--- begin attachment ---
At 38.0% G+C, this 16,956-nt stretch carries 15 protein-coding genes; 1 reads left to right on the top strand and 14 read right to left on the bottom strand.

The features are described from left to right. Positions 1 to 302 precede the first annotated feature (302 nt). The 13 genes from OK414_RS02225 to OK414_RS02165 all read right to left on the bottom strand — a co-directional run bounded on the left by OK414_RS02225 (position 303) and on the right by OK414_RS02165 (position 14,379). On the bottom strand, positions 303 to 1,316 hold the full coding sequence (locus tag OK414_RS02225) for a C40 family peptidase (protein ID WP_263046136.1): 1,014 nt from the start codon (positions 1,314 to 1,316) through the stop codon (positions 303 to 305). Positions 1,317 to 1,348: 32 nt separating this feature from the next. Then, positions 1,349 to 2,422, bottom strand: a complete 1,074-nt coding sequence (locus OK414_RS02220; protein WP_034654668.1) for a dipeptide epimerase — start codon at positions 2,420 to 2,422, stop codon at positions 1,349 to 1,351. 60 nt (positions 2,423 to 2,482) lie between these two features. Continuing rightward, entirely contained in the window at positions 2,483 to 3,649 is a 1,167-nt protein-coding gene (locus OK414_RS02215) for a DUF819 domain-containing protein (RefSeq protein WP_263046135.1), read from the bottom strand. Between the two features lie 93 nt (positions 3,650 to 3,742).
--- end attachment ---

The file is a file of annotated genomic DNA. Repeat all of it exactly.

At 38.0% G+C, this 16,956-nt stretch carries 15 protein-coding genes; 1 reads left to right on the top strand and 14 read right to left on the bottom strand.

The features are described from left to right. Positions 1 to 302 precede the first annotated feature (302 nt). The 13 genes from OK414_RS02225 to OK414_RS02165 all read right to left on the bottom strand — a co-directional run bounded on the left by OK414_RS02225 (position 303) and on the right by OK414_RS02165 (position 14,379). On the bottom strand, positions 303 to 1,316 hold the full coding sequence (locus tag OK414_RS02225) for a C40 family peptidase (protein ID WP_263046136.1): 1,014 nt from the start codon (positions 1,314 to 1,316) through the stop codon (positions 303 to 305). Positions 1,317 to 1,348: 32 nt separating this feature from the next. Then, positions 1,349 to 2,422, bottom strand: a complete 1,074-nt coding sequence (locus OK414_RS02220; protein WP_034654668.1) for a dipeptide epimerase — start codon at positions 2,420 to 2,422, stop codon at positions 1,349 to 1,351. 60 nt (positions 2,423 to 2,482) lie between these two features. Continuing rightward, entirely contained in the window at positions 2,483 to 3,649 is a 1,167-nt protein-coding gene (locus OK414_RS02215) for a DUF819 domain-containing protein (RefSeq protein WP_263046135.1), read from the bottom strand. Between the two features lie 93 nt (positions 3,650 to 3,742).